For now though it is time to go to bed – night, night and sweet dreams.

The Turtle and the Birthstone

After having finished my chemo I wanted to buy myself a little present to celebrate this part of my journey, so I was off on a shopping spree to add another charm to my bracelet. After careful consideration I had decided to embellish my piece of jewellery with the turtle charm, as this had a very strong meaning for me. As I mentioned in my Chemo Graduation post,  the green turtle for me is the symbol of perseverance and serenity, it reminds of my strength to overcome difficult times, kind of like a friend who had pointed out to me that “you only know how strong you are until being strong is the only option you have”. Turtles can grow really old as well so this particular charm also stands for the dream and hope of long, happy and healthy life.  

20130220_144017

Unfortunately the shop where I usually buy my charms did not have my object of desire in stock – so what to do? Thanks to the wonders of the internet I was able to buy my charm online and get it delivered to Luxembourg. To avoid having to pay charges though I decided to add a second charm to my order.

My choice fell on a charm with my birthstone, which for the month of January is a red garnet.

20130220_143628

Why this particular charm? Well first of all it is red, so it complements the colour scheme of my bracelet (black, silver, green and red) really well; on the other hand my bracelet, which is celebrating different stages of my life, would be incomplete without a reference or acknowledgement of my birth.

To my surprise though this particular charm turned out to be more symbolic than I had originally imagined.  As I was not familiar with birthstones, I did some research on the net (reference: http://earthsky.org/earth/january-birthstone-garnethttp://www.americangemsociety.org/january-birthstone)to find out more. So what did I learn?

The name of this semi-precious stone is derived from the Latin word “granatum” meaning pomegranate. This, I thought was pretty cool, because it reminded me of a time in the UK when I had cooked Thanksgiving Dinner for 14 people, for which I had prepared an autumnal salad with pomegranate seeds to accompany the turkey.

Interesting enough I then read that ancient warriors believed that garnets brought victory and that in medieval times this stone was believed to protect its wearer against poison. The garnet is indeed then the perfect choice for me – what better charm to add to my bracelet than one that makes reference to me, the warrior of the pen, ending this journey victoriously, particularly at a time where I had “survived” the poisonous cancer treatment aka chemotherapy?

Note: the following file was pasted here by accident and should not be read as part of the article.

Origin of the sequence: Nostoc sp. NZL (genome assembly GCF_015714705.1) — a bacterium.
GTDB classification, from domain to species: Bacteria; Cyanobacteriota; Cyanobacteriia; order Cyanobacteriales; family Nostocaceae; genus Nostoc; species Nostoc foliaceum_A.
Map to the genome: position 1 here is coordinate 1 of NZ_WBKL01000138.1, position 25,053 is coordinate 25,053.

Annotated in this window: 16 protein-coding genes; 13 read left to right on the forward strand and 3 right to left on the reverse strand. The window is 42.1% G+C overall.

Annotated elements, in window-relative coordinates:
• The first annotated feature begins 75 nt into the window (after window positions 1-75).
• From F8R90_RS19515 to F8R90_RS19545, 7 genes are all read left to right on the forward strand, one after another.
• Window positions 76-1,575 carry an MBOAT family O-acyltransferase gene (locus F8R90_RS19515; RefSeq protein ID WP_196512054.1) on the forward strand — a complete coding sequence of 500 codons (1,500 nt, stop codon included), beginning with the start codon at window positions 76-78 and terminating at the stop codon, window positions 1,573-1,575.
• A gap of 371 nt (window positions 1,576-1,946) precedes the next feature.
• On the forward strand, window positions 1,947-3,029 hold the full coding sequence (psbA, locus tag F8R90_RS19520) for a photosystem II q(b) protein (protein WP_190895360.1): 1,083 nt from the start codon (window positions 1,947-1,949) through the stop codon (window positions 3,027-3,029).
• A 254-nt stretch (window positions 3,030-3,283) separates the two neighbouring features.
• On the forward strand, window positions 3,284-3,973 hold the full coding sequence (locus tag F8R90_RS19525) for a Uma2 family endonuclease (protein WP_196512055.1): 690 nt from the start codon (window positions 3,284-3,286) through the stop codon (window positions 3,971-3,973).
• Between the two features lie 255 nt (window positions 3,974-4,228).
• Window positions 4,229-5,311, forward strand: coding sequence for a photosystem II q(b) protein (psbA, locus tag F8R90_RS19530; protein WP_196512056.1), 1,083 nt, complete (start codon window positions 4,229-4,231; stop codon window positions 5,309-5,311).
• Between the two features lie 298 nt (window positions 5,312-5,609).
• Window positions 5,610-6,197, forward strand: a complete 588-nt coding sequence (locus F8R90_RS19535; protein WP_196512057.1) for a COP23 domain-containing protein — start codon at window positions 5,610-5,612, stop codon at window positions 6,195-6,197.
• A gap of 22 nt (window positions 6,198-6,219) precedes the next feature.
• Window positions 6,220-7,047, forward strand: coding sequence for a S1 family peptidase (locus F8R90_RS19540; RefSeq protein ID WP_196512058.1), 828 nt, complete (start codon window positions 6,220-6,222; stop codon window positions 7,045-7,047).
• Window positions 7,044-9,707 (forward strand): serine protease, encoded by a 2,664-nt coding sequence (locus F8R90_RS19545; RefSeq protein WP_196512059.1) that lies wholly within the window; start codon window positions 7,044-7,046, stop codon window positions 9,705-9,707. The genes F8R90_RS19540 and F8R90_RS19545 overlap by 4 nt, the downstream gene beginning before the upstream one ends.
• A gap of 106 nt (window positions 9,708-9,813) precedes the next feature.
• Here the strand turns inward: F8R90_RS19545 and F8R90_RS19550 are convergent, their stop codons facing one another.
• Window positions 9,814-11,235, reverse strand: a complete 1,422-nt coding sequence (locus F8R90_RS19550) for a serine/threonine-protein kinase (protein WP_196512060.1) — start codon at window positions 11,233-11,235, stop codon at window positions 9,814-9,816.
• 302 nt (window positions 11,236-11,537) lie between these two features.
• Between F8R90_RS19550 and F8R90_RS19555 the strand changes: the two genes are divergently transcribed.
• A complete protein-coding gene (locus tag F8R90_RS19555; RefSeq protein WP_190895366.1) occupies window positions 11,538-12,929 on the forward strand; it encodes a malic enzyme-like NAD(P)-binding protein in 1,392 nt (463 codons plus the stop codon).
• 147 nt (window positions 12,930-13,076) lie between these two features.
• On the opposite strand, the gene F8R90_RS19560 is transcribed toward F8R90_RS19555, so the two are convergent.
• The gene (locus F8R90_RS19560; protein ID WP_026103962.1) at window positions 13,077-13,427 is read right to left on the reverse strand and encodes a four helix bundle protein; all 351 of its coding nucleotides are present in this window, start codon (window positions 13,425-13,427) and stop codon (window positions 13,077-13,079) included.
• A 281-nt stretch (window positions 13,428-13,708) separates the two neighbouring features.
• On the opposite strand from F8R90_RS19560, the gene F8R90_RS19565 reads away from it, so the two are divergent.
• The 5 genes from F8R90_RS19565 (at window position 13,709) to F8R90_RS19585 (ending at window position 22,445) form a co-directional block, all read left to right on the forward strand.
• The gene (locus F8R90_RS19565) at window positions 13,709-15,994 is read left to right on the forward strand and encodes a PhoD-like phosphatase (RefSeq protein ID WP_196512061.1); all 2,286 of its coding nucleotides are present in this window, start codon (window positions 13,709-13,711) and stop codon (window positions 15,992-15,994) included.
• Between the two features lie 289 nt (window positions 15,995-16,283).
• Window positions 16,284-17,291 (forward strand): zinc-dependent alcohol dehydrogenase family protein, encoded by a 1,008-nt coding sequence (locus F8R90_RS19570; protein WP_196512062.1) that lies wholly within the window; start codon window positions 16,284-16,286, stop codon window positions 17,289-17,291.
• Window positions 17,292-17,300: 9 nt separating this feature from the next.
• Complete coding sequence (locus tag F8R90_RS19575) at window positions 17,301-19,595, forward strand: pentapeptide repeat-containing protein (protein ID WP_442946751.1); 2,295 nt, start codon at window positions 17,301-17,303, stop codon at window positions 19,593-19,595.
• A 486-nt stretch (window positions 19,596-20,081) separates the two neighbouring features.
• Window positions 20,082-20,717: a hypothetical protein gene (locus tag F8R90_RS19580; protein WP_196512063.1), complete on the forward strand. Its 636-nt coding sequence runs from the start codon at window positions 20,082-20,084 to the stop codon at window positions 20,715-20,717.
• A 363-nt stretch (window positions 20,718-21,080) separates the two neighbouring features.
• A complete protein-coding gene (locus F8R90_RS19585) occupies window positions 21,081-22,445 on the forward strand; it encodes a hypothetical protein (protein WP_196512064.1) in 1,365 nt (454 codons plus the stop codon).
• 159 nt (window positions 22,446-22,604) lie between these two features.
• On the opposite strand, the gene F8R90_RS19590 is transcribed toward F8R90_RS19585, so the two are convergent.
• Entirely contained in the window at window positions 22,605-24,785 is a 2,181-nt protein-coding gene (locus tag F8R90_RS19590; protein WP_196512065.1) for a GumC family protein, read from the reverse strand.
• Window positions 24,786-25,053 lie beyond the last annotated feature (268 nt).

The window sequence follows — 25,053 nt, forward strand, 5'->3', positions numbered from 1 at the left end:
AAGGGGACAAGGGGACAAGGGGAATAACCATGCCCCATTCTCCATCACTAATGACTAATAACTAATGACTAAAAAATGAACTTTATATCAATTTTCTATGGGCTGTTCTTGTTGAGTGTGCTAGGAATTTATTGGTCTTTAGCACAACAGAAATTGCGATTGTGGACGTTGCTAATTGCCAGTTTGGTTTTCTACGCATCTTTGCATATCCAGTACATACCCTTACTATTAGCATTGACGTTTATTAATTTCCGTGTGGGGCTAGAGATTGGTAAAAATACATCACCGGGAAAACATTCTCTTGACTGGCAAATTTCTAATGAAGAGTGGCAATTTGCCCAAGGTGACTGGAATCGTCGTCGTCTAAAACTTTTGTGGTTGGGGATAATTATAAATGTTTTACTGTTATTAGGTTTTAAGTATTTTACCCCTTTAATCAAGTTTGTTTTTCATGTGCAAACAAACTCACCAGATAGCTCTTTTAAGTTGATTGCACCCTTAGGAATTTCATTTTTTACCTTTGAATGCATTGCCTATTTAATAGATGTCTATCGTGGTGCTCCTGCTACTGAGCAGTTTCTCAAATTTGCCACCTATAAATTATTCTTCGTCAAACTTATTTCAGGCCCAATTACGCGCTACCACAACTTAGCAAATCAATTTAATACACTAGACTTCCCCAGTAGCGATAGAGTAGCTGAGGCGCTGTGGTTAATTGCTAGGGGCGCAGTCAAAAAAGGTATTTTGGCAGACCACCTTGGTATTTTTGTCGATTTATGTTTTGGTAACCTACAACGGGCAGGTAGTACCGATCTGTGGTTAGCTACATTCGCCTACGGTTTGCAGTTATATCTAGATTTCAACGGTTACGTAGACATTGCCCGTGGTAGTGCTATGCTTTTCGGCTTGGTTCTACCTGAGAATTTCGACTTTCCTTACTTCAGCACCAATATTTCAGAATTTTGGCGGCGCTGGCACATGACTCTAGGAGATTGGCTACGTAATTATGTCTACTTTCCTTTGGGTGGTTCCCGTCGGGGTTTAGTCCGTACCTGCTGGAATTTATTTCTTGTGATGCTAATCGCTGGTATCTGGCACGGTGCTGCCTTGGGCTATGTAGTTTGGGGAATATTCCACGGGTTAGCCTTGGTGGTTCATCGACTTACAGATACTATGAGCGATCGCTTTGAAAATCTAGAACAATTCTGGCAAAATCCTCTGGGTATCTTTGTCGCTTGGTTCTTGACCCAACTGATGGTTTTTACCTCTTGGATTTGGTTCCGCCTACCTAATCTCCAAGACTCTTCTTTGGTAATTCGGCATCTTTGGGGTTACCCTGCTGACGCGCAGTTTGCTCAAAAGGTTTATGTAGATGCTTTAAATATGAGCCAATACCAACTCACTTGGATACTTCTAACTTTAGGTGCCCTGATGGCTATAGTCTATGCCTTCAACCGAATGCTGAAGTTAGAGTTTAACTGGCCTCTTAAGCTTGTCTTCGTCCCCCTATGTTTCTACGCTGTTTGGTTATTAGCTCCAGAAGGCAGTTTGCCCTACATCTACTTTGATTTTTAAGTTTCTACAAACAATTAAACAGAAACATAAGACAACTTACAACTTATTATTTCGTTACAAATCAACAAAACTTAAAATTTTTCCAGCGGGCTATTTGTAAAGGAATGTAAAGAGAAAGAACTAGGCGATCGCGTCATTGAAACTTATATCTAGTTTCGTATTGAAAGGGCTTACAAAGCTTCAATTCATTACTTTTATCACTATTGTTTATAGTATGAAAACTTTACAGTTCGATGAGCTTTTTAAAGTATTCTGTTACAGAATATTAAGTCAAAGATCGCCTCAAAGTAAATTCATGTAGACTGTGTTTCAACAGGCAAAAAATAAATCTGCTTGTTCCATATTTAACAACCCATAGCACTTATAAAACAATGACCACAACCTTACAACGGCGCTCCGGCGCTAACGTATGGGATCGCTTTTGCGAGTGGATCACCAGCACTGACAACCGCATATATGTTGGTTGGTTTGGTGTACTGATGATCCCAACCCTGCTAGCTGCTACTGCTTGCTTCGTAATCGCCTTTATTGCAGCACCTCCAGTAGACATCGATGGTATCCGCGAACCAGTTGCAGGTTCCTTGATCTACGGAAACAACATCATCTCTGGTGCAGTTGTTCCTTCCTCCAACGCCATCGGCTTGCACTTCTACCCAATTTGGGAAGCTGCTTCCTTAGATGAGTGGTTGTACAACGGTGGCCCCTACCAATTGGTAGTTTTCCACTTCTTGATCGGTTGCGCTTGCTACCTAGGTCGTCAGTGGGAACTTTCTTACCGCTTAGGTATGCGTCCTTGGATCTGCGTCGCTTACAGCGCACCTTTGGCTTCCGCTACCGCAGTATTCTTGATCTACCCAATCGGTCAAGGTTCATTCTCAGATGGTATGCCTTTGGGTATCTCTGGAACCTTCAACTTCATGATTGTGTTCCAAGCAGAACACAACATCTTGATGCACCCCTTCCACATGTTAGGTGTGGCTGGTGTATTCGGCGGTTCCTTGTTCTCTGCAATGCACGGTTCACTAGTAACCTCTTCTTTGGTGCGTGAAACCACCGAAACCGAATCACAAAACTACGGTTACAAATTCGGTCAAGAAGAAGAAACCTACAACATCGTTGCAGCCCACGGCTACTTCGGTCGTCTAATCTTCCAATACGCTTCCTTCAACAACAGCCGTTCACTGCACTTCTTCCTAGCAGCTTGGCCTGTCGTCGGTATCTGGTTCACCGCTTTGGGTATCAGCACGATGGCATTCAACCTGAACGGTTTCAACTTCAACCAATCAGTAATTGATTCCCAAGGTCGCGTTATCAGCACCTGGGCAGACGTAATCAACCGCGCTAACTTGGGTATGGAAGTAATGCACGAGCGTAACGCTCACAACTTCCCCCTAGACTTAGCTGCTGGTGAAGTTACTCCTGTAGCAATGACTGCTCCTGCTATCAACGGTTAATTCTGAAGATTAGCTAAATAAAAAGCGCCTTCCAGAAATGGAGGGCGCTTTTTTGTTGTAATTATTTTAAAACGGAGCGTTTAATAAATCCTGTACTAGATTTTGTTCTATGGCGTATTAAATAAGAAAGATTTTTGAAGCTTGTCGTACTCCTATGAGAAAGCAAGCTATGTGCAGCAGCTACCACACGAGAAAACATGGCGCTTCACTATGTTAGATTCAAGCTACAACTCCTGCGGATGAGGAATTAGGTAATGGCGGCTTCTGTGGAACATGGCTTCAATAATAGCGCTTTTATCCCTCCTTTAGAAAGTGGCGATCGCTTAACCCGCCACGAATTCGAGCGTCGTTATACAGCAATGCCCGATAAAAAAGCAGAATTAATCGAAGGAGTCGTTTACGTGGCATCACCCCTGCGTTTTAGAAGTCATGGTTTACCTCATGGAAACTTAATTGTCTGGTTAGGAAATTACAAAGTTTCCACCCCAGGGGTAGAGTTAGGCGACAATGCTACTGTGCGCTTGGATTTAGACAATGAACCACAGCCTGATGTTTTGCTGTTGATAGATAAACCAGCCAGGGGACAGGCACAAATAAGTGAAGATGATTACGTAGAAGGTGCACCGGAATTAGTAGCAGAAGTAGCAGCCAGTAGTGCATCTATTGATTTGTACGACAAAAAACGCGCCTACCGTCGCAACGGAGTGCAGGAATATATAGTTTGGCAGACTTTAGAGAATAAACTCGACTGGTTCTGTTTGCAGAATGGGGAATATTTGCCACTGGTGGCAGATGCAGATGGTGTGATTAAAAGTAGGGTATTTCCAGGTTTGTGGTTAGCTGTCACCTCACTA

During my little (non-academic) research I also found out that the garnet stands for a light heart, loyalty, enduring affections, eternal friendship and trust, which are qualities and values I have come to appreciate, value and treasure highly over the last six months.

I bet you can imagine how much I was beaming when my parcel arrived 2 days after having placed the order. Looking at my new charms now evokes even more wonderful memories. I cannot wait for the end of radiotherapy, as this means another charm for my bracelet – the chameleon. However you will need to wait until the end of April to read about the reasons for that choice.

A Passion for Education

So what does a productive day look like? For me it is something along those lines…. 

20130220_171516

Last week I got stuck in developing my workshop entitled “Education – a right for all?”. So when I get this “writer’s block” I take my notebook and head to the Development Education Library, run by another NGO, to have a look through their resources and materials. Going through about 4-5 compilations with a particular focus on education. I quickly came across the activities I needed to bring my workshop to life.  I had known all along what message I wanted to pass on the students (appreciation for the education they are receiving here, the importance of quality education and the crucial role teachers play in delivering this), but I just did not know what the best method was to do transfer this. Completely immersed in the different textbooks, I soon came up with the structure, content and activities for my workshop, which included